03 Jul 2017
New research has found that the value of homes within easy reach of a local supermarket are an average of nearly £22,000 higher than in nearby areas.
Lloyds Bank said properties in locations with a Waitrose, Marks and Spencer, Sainsbury’s or Iceland are most likely to command a higher house price premium when compared to the wider town average.
And prices near upmarket supermarket brands can be particularly high.
The average price for homes within easy reach of a Waitrose is typically £36,480 higher.
Those living close to a Marks and Spencer have the second-highest premium, with properties worth an average of £29,992 more than homes further away, followed by Sainsbury’s (£26,081) and even discount chains like Iceland (£22,767) command a strong premium.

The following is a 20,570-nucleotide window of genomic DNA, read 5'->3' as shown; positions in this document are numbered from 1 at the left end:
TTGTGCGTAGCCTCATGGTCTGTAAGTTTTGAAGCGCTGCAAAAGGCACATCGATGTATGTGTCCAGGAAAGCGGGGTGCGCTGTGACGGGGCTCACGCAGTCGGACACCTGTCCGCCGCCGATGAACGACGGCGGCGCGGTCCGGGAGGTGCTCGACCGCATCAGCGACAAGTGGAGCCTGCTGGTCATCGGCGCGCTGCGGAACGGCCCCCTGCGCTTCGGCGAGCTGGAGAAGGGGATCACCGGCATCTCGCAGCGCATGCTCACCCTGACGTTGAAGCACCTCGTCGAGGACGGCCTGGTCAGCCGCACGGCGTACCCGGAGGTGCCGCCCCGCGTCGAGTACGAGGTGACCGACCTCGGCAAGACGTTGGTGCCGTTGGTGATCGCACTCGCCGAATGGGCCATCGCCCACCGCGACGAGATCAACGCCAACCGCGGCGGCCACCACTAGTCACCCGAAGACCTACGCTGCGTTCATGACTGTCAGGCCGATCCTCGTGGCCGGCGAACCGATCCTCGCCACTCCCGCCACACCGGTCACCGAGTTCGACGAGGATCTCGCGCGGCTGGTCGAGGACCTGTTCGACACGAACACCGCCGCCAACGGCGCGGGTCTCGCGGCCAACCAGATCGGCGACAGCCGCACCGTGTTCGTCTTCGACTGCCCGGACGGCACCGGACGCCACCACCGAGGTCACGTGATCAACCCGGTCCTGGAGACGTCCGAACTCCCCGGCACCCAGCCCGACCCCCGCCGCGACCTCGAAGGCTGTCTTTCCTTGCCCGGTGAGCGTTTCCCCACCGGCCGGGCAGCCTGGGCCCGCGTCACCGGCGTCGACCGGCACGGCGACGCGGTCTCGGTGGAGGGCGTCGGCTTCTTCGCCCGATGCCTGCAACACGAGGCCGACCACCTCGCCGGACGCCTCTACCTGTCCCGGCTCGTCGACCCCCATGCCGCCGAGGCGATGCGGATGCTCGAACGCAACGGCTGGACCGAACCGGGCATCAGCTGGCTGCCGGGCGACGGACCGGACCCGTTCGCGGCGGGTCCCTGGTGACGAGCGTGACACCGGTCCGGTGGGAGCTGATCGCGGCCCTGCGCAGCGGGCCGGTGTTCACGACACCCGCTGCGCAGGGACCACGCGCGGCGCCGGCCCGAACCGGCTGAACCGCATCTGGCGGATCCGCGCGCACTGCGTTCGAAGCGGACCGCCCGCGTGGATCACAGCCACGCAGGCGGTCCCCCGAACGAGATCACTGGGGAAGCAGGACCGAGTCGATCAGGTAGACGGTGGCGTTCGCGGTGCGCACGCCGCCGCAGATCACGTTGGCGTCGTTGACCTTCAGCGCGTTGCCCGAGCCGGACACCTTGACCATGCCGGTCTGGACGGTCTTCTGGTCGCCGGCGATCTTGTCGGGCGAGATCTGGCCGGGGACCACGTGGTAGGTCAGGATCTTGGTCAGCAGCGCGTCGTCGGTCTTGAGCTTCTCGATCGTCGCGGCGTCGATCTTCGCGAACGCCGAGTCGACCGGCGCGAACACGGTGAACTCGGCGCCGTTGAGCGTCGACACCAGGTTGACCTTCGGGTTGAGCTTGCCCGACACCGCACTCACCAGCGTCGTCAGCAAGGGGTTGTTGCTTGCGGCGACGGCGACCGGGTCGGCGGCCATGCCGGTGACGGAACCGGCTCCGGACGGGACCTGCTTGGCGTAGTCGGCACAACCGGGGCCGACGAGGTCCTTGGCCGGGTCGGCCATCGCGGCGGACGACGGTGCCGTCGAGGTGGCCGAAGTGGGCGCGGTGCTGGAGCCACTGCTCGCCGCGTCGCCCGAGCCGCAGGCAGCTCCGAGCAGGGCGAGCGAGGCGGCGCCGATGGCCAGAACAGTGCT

Areas close to budget supermarkets have seen the biggest house price rises of 11% in the last three years.
Andy Mason, of Lloyds Bank, said: "With homes in areas close to major supermarkets commanding a premium of £22,000, the convenience of doing weekly shopping within easy reach may well be a pull for many homebuyers looking for good access to local amenities.
“The ‘Waitrose Effect’ is clear - having a premium brand on your doorstep means buyers typically need to pay top prices. But the research also shows that areas with ‘budget’ stores have, on average, seen the most rapid house price growth in recent years.
“There has been some suggestion that the likes of Lidl and Aldi are increasingly locating in more affluent areas where prices are already relatively high.
"Indeed, in 2014 house prices in areas with a Lidl were, on average, £4,700 lower than in neighbouring areas; today they are £6,400 higher.”
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